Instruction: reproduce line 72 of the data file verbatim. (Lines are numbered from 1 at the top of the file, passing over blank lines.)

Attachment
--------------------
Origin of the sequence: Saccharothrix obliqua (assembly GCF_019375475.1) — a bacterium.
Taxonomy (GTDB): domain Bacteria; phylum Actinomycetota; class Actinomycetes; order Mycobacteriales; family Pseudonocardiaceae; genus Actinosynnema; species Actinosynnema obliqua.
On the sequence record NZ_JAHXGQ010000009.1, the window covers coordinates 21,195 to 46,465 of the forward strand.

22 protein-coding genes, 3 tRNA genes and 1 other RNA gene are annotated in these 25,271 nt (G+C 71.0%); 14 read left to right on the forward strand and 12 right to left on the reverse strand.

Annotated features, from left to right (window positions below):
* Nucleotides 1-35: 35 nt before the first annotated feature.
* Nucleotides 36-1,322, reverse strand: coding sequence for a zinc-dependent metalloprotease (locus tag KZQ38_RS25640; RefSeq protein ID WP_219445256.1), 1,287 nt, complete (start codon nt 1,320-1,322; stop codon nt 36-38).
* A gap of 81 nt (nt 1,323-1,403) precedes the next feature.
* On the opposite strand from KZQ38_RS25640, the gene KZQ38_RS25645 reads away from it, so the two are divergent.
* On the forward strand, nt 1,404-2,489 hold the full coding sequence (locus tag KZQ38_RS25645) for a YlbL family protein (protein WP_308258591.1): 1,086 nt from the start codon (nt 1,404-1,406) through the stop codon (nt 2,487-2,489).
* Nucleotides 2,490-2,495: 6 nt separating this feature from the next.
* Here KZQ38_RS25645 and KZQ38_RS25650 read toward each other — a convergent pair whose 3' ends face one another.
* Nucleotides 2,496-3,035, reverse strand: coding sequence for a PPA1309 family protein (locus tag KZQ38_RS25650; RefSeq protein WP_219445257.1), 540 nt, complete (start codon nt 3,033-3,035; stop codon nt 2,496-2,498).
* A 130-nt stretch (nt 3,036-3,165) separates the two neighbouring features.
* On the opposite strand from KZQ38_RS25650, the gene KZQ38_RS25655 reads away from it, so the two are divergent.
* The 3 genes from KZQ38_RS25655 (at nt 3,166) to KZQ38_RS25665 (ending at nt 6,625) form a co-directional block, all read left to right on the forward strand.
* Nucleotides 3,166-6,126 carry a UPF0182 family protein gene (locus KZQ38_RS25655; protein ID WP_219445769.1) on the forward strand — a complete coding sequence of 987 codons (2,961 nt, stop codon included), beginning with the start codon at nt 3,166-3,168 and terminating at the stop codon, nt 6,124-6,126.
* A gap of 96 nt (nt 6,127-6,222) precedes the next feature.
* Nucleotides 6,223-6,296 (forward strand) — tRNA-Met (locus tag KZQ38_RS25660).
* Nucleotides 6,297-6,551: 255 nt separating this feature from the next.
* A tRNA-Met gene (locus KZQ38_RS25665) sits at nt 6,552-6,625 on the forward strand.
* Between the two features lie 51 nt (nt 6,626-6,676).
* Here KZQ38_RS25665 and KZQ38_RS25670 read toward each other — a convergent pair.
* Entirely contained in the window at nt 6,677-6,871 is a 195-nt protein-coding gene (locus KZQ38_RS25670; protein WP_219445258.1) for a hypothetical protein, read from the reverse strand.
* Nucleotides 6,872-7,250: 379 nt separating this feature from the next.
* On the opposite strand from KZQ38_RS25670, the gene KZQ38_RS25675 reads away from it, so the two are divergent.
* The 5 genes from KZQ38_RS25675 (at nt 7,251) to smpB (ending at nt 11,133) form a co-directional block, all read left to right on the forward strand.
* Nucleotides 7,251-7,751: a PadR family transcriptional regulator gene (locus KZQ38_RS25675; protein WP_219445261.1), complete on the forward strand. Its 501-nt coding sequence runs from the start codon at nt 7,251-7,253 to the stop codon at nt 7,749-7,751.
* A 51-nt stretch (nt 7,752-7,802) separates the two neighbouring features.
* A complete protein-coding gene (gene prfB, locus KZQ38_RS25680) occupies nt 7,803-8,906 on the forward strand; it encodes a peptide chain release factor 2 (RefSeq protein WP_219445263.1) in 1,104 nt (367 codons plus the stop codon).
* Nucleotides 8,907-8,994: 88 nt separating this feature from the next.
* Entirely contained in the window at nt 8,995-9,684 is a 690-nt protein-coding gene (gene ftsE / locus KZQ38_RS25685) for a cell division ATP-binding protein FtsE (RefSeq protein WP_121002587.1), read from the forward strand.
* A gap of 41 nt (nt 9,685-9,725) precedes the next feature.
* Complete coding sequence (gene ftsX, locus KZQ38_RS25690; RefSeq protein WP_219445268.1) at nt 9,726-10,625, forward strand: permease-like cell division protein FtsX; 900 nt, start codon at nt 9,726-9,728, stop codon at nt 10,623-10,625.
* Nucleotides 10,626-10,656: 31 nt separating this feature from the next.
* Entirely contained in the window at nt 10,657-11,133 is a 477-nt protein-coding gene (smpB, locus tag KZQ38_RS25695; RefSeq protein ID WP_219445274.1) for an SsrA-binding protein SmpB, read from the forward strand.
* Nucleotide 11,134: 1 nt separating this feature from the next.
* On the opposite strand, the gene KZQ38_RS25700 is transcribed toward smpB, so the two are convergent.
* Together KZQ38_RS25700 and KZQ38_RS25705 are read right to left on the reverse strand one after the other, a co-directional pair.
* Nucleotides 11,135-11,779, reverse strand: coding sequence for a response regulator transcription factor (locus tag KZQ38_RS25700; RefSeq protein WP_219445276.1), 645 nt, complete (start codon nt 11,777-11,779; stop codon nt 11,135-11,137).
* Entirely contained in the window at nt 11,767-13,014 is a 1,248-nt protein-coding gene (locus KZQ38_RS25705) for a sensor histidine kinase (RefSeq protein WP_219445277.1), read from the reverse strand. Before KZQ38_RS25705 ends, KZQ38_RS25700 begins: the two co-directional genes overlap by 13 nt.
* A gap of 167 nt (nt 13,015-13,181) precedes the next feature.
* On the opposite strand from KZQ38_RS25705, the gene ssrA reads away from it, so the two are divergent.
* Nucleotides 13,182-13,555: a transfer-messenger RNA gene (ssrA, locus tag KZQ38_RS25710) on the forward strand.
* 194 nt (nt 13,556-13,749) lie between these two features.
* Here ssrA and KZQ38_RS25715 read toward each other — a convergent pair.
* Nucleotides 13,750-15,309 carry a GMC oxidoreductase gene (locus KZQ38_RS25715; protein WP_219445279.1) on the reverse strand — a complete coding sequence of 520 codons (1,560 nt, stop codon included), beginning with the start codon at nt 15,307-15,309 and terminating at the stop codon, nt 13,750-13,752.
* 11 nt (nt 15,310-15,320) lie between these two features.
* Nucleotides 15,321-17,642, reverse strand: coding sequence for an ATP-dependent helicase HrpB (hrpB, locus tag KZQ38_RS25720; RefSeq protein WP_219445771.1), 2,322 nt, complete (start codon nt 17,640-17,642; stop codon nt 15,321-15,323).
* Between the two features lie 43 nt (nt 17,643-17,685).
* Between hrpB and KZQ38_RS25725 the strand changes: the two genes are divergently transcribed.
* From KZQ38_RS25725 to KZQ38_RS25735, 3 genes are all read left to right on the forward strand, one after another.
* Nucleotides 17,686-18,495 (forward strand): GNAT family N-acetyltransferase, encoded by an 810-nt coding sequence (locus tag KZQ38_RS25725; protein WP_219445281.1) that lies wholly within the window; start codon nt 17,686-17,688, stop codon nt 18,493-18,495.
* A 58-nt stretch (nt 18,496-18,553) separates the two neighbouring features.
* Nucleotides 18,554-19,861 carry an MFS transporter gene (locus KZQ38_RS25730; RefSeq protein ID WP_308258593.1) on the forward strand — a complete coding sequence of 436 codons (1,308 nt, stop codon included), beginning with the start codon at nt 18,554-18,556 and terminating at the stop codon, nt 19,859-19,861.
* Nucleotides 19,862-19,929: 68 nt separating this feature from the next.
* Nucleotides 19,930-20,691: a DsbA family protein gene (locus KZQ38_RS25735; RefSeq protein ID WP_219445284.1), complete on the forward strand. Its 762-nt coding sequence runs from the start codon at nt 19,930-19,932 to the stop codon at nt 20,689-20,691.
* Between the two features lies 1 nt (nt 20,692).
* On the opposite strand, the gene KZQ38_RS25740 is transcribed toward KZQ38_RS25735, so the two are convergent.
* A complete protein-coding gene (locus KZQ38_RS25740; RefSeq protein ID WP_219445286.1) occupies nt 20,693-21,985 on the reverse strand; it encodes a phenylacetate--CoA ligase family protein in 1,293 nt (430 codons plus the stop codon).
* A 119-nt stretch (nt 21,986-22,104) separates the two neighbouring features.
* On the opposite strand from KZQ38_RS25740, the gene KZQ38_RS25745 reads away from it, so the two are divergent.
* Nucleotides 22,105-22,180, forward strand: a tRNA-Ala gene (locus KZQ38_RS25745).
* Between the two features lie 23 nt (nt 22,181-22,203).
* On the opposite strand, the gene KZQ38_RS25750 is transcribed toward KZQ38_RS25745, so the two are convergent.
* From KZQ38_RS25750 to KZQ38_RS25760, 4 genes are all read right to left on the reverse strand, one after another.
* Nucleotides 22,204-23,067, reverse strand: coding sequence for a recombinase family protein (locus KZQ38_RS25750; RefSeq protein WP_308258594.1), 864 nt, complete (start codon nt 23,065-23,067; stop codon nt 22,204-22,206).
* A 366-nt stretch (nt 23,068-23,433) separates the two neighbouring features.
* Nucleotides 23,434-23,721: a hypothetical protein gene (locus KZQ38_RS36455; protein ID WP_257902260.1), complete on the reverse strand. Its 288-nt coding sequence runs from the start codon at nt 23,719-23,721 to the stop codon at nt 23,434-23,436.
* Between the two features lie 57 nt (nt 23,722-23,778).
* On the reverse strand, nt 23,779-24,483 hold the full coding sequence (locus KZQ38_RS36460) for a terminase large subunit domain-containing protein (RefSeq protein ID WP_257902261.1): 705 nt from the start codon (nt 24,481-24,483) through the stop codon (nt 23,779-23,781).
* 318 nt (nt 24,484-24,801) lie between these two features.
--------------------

* 318 nt (nt 24,484-24,801) lie between these two features.